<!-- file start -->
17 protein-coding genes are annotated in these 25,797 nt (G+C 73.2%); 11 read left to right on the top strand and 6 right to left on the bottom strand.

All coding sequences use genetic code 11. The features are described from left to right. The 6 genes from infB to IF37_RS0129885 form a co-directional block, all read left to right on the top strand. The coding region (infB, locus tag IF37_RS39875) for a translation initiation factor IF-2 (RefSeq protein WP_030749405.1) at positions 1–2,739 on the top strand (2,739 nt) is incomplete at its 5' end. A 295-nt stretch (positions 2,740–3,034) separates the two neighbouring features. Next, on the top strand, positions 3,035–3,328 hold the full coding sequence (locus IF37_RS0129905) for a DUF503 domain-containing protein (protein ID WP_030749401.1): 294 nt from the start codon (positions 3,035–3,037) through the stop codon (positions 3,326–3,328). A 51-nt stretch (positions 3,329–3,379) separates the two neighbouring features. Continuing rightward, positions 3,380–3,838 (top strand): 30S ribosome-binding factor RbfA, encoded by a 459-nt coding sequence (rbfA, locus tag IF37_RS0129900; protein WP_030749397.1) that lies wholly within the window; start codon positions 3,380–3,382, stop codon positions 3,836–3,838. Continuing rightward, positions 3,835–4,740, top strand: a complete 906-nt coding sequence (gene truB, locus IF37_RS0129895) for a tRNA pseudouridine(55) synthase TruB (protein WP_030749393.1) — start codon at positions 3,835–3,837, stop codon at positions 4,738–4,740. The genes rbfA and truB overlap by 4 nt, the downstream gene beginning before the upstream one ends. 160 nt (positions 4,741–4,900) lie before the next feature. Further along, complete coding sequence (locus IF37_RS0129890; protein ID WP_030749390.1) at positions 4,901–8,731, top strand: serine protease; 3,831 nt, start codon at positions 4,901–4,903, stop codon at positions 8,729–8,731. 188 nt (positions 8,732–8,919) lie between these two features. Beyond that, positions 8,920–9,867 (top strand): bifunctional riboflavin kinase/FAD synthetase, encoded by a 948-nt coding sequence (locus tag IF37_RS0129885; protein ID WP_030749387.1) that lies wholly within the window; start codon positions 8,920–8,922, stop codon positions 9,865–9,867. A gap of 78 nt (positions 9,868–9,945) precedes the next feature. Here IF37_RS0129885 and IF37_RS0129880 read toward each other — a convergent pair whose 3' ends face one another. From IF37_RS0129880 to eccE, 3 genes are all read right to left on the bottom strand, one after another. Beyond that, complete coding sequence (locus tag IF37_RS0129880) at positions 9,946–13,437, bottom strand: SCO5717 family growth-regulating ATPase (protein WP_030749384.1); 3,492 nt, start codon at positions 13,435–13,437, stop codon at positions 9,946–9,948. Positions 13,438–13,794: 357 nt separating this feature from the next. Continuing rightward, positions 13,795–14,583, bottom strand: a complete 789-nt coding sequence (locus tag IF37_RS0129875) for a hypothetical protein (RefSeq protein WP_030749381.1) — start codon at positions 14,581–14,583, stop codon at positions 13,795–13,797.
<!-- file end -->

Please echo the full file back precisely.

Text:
17 protein-coding genes are annotated in these 25,797 nt (G+C 73.2%); 11 read left to right on the top strand and 6 right to left on the bottom strand.

All coding sequences use genetic code 11. The features are described from left to right. The 6 genes from infB to IF37_RS0129885 form a co-directional block, all read left to right on the top strand. The coding region (infB, locus tag IF37_RS39875) for a translation initiation factor IF-2 (RefSeq protein WP_030749405.1) at positions 1–2,739 on the top strand (2,739 nt) is incomplete at its 5' end. A 295-nt stretch (positions 2,740–3,034) separates the two neighbouring features. Next, on the top strand, positions 3,035–3,328 hold the full coding sequence (locus IF37_RS0129905) for a DUF503 domain-containing protein (protein ID WP_030749401.1): 294 nt from the start codon (positions 3,035–3,037) through the stop codon (positions 3,326–3,328). A 51-nt stretch (positions 3,329–3,379) separates the two neighbouring features. Continuing rightward, positions 3,380–3,838 (top strand): 30S ribosome-binding factor RbfA, encoded by a 459-nt coding sequence (rbfA, locus tag IF37_RS0129900; protein WP_030749397.1) that lies wholly within the window; start codon positions 3,380–3,382, stop codon positions 3,836–3,838. Continuing rightward, positions 3,835–4,740, top strand: a complete 906-nt coding sequence (gene truB, locus IF37_RS0129895) for a tRNA pseudouridine(55) synthase TruB (protein WP_030749393.1) — start codon at positions 3,835–3,837, stop codon at positions 4,738–4,740. The genes rbfA and truB overlap by 4 nt, the downstream gene beginning before the upstream one ends. 160 nt (positions 4,741–4,900) lie before the next feature. Further along, complete coding sequence (locus IF37_RS0129890; protein ID WP_030749390.1) at positions 4,901–8,731, top strand: serine protease; 3,831 nt, start codon at positions 4,901–4,903, stop codon at positions 8,729–8,731. 188 nt (positions 8,732–8,919) lie between these two features. Beyond that, positions 8,920–9,867 (top strand): bifunctional riboflavin kinase/FAD synthetase, encoded by a 948-nt coding sequence (locus tag IF37_RS0129885; protein ID WP_030749387.1) that lies wholly within the window; start codon positions 8,920–8,922, stop codon positions 9,865–9,867. A gap of 78 nt (positions 9,868–9,945) precedes the next feature. Here IF37_RS0129885 and IF37_RS0129880 read toward each other — a convergent pair whose 3' ends face one another. From IF37_RS0129880 to eccE, 3 genes are all read right to left on the bottom strand, one after another. Beyond that, complete coding sequence (locus tag IF37_RS0129880) at positions 9,946–13,437, bottom strand: SCO5717 family growth-regulating ATPase (protein WP_030749384.1); 3,492 nt, start codon at positions 13,435–13,437, stop codon at positions 9,946–9,948. Positions 13,438–13,794: 357 nt separating this feature from the next. Continuing rightward, positions 13,795–14,583, bottom strand: a complete 789-nt coding sequence (locus tag IF37_RS0129875) for a hypothetical protein (RefSeq protein WP_030749381.1) — start codon at positions 14,581–14,583, stop codon at positions 13,795–13,797.